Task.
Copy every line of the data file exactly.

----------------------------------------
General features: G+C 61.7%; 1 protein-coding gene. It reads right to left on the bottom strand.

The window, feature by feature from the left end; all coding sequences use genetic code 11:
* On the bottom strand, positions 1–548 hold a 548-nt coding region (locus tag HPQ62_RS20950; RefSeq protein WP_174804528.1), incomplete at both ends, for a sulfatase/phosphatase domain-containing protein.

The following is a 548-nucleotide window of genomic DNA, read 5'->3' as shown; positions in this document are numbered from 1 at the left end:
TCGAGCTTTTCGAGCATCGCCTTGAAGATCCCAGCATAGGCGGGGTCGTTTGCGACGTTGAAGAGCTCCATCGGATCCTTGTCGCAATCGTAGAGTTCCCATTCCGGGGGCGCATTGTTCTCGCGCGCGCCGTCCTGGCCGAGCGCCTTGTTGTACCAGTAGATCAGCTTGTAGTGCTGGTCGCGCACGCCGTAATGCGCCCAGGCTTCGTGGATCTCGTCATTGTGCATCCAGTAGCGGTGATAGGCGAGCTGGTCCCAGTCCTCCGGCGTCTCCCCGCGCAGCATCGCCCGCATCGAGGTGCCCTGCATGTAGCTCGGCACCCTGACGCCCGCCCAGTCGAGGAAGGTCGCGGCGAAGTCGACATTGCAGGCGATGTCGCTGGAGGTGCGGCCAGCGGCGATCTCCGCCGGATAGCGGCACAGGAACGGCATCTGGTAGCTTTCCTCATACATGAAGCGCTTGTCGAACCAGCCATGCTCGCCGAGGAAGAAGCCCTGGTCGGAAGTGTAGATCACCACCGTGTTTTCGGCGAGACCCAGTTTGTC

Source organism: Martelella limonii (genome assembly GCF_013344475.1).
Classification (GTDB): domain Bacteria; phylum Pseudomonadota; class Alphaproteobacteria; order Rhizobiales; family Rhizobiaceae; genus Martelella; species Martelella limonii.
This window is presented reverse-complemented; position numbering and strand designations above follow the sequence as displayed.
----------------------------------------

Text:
General features: G+C 61.7%; 1 protein-coding gene. It reads right to left on the bottom strand.

The window, feature by feature from the left end; all coding sequences use genetic code 11:
* On the bottom strand, positions 1–548 hold a 548-nt coding region (locus tag HPQ62_RS20950; RefSeq protein WP_174804528.1), incomplete at both ends, for a sulfatase/phosphatase domain-containing protein.

The following is a 548-nucleotide window of genomic DNA, read 5'->3' as shown; positions in this document are numbered from 1 at the left end:
TCGAGCTTTTCGAGCATCGCCTTGAAGATCCCAGCATAGGCGGGGTCGTTTGCGACGTTGAAGAGCTCCATCGGATCCTTGTCGCAATCGTAGAGTTCCCATTCCGGGGGCGCATTGTTCTCGCGCGCGCCGTCCTGGCCGAGCGCCTTGTTGTACCAGTAGATCAGCTTGTAGTGCTGGTCGCGCACGCCGTAATGCGCCCAGGCTTCGTGGATCTCGTCATTGTGCATCCAGTAGCGGTGATAGGCGAGCTGGTCCCAGTCCTCCGGCGTCTCCCCGCGCAGCATCGCCCGCATCGAGGTGCCCTGCATGTAGCTCGGCACCCTGACGCCCGCCCAGTCGAGGAAGGTCGCGGCGAAGTCGACATTGCAGGCGATGTCGCTGGAGGTGCGGCCAGCGGCGATCTCCGCCGGATAGCGGCACAGGAACGGCATCTGGTAGCTTTCCTCATACATGAAGCGCTTGTCGAACCAGCCATGCTCGCCGAGGAAGAAGCCCTGGTCGGAAGTGTAGATCACCACCGTGTTTTCGGCGAGACCCAGTTTGTC

Source organism: Martelella limonii (genome assembly GCF_013344475.1).
Classification (GTDB): domain Bacteria; phylum Pseudomonadota; class Alphaproteobacteria; order Rhizobiales; family Rhizobiaceae; genus Martelella; species Martelella limonii.
This window is presented reverse-complemented; position numbering and strand designations above follow the sequence as displayed.